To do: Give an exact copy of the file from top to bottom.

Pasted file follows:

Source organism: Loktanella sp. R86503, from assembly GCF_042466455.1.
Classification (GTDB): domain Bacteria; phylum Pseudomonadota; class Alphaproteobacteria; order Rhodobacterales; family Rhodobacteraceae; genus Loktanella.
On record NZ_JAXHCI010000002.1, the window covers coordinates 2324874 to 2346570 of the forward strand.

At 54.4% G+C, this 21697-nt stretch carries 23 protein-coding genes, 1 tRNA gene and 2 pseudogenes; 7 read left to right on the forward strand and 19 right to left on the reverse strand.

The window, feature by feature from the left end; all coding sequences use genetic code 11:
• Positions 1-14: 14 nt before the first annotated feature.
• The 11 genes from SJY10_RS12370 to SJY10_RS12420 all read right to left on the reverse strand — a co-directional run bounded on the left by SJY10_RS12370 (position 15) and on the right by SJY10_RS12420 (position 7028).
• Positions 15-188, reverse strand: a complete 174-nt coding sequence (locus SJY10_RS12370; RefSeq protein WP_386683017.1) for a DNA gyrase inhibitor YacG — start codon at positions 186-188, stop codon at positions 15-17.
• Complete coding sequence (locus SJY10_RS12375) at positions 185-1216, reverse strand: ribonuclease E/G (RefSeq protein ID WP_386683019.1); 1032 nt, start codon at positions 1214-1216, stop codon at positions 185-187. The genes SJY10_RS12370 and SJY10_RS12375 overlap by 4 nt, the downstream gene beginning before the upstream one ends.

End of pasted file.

Source organism: Loktanella sp. R86503, from assembly GCF_042466455.1.
Classification (GTDB): domain Bacteria; phylum Pseudomonadota; class Alphaproteobacteria; order Rhodobacterales; family Rhodobacteraceae; genus Loktanella.
On record NZ_JAXHCI010000002.1, the window covers coordinates 2324874 to 2346570 of the forward strand.

At 54.4% G+C, this 21697-nt stretch carries 23 protein-coding genes, 1 tRNA gene and 2 pseudogenes; 7 read left to right on the forward strand and 19 right to left on the reverse strand.

The window, feature by feature from the left end; all coding sequences use genetic code 11:
• Positions 1-14: 14 nt before the first annotated feature.
• The 11 genes from SJY10_RS12370 to SJY10_RS12420 all read right to left on the reverse strand — a co-directional run bounded on the left by SJY10_RS12370 (position 15) and on the right by SJY10_RS12420 (position 7028).
• Positions 15-188, reverse strand: a complete 174-nt coding sequence (locus SJY10_RS12370; RefSeq protein WP_386683017.1) for a DNA gyrase inhibitor YacG — start codon at positions 186-188, stop codon at positions 15-17.
• Complete coding sequence (locus SJY10_RS12375) at positions 185-1216, reverse strand: ribonuclease E/G (RefSeq protein ID WP_386683019.1); 1032 nt, start codon at positions 1214-1216, stop codon at positions 185-187. The genes SJY10_RS12370 and SJY10_RS12375 overlap by 4 nt, the downstream gene beginning before the upstream one ends.